I’m so excited to post about these outdoor pillows!
It was seriously the easiest thing I’ve ever done.
And I’m going to break it down into steps for you.
Here we go!
1. Buy a couple burlap coffee bags.
I got mine at Texas Coffee Traders in downtown Austin. $2 a piece for these huge bags!
2. Soak in fabric softener.
Soak your bags in the tub in a whole jug of any fabric softener to make them a little less rough. I used Randalls brand, and added a couple inches of water to the tub, because I had 6 big bags, and one jug wouldn’t submerge my bags. Let them sit for a few hours, or until you get a headache from the strong fresh laundry smell. The longer they sit the better. Ring them out, toss them in the dryer for a bit, then hang outside to dry the rest of the time. You will have a few coffee beans in your dryer, along with a lot of burlap lint. It didn’t hurt my dryer though.. I just wiped it out. My house and porch smelled strong of fabric softener for days.
3. Turn your bags inside out & sew a square.
Once completely dry, and you’re ready to sew, grab your bags and turn them inside out. Get a good idea of what size you need your burlap case to be to fit your pillow form. Mine happened to be small square pillows, so I sewed squares on my burlap bags. I eyed-balled the size of the square I needed, and sewed it just a hair bigger than my pillow. You want it to fit snug in the case.. but not so snug you’re pillow ends up being too firm. Sew both sides of the bag together, and leave 9 inches open(or however much you need to fit your pillow inside) on one of the sides of your sqaure. I turned the corners on the end I was planning on leaving open, and sewed a few inches in on either side so I had nice corners and less to sew closed once my pillow was inside.
I used a zig-zag stitch to help it stay together better.
I sewed as straight as I could, following the lines in the burlap, or eyeballing the distance from the edge to my stitch to keep it straight. My square wasnt perfect in the least, but this chunky burlap is forgiving, so if you’re rusty at sewing like me, or just cant sew a straight line to save your life, chances are you wont even notice once your pillow is done. And I didn’t!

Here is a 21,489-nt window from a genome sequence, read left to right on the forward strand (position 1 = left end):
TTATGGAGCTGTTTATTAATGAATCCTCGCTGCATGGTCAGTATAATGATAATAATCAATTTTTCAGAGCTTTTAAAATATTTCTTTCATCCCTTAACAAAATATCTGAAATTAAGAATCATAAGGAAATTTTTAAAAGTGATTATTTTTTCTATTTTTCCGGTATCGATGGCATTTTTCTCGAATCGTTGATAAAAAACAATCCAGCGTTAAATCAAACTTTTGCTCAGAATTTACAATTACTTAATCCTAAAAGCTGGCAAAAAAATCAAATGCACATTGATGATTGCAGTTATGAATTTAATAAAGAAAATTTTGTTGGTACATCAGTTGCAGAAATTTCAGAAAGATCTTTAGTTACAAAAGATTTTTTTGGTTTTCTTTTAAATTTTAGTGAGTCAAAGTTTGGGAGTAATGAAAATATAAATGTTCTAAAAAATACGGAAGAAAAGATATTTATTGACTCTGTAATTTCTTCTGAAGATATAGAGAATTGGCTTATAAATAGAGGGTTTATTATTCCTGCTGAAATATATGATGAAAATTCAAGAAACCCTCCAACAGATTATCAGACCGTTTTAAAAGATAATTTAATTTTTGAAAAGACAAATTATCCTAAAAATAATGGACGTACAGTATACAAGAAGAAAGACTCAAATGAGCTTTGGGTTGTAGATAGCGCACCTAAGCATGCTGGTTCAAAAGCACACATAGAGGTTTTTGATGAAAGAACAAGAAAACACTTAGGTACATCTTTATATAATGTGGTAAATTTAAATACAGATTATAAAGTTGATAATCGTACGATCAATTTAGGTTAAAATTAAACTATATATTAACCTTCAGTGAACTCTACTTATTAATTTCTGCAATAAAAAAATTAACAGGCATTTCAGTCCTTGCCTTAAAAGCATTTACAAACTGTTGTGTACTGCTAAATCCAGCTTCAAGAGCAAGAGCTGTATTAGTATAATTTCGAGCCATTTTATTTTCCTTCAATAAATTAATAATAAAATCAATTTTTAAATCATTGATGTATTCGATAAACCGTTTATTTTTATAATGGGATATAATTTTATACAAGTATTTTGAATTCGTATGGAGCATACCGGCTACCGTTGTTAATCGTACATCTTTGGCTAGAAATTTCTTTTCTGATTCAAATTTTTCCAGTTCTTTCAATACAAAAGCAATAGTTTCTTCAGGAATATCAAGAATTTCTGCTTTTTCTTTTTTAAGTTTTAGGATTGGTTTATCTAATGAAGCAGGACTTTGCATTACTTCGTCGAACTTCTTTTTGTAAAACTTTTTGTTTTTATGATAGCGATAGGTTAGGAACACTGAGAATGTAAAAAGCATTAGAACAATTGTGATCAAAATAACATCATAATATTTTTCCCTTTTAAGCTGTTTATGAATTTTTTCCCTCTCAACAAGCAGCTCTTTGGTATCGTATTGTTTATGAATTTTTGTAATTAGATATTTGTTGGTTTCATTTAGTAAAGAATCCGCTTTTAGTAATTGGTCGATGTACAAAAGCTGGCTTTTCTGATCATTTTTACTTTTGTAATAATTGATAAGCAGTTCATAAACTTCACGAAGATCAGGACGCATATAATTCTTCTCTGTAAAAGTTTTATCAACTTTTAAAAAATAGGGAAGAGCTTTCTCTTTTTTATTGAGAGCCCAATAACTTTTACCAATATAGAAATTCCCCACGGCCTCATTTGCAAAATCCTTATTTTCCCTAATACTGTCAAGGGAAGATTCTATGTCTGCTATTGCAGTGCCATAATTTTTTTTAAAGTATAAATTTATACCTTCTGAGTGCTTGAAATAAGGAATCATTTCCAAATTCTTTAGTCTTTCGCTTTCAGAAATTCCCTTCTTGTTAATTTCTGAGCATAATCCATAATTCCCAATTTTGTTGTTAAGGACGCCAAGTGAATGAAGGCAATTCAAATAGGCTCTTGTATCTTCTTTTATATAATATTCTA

4. Cut it out.
Once your partial square is sewn, cut out your square, leaving an inch of burlap from the stitched edge to where you want to cut.
5. Turn it right side out & stuff your pillow inside!
After you cut out your sloppily sewn square, turn it right side out, and poke the corners out good too. Now it will look like a pillow case! Take your pillow, and carefully stuff it through the end you left open, making sure you get your pillow positioned the way you want in the case. All the pillow corners in the corners.. evenly placed in the case, etc.
6. Sew up the opening.
Now that you have your pillow in the case, fold in the extra burlap at the opening, pinning it as you go. My first pillow, I had enough pillow case to sew it with my machine, but my second pillow case was a little tighter, and I had to hand sew it shut, which ended up being prettier looking than using the machine.
You can barely see the hand sewn part compared to the other pillow I sewed shut with the machine (which I wont be picturing). I went over it twice to reinforce it.
7. Admire your work & put them to use!
These turned out so cute. The bags were printed on both sides. I didn’t even have to try and line up the graphics, and that made it so easy. It was random, but graphic.
I put them at my front door, on the bench my dad made. They look so cute!
I only had time to sew two of them, so I’m itching to get started on the other two. Speaking of itching.. cutting the burlap sends shreds of it flying and it can get itchy. Just an fyi. But it’s totally worth it, and is fine once it’s finished.
The best part of this was, for these two pillows it only cost $7 for everything. I found the outdoor pillows, like new, at a garage sale for $1.50 EACH! And then $2 per coffee bag. Totally affordable, and looks way more expensive than $7!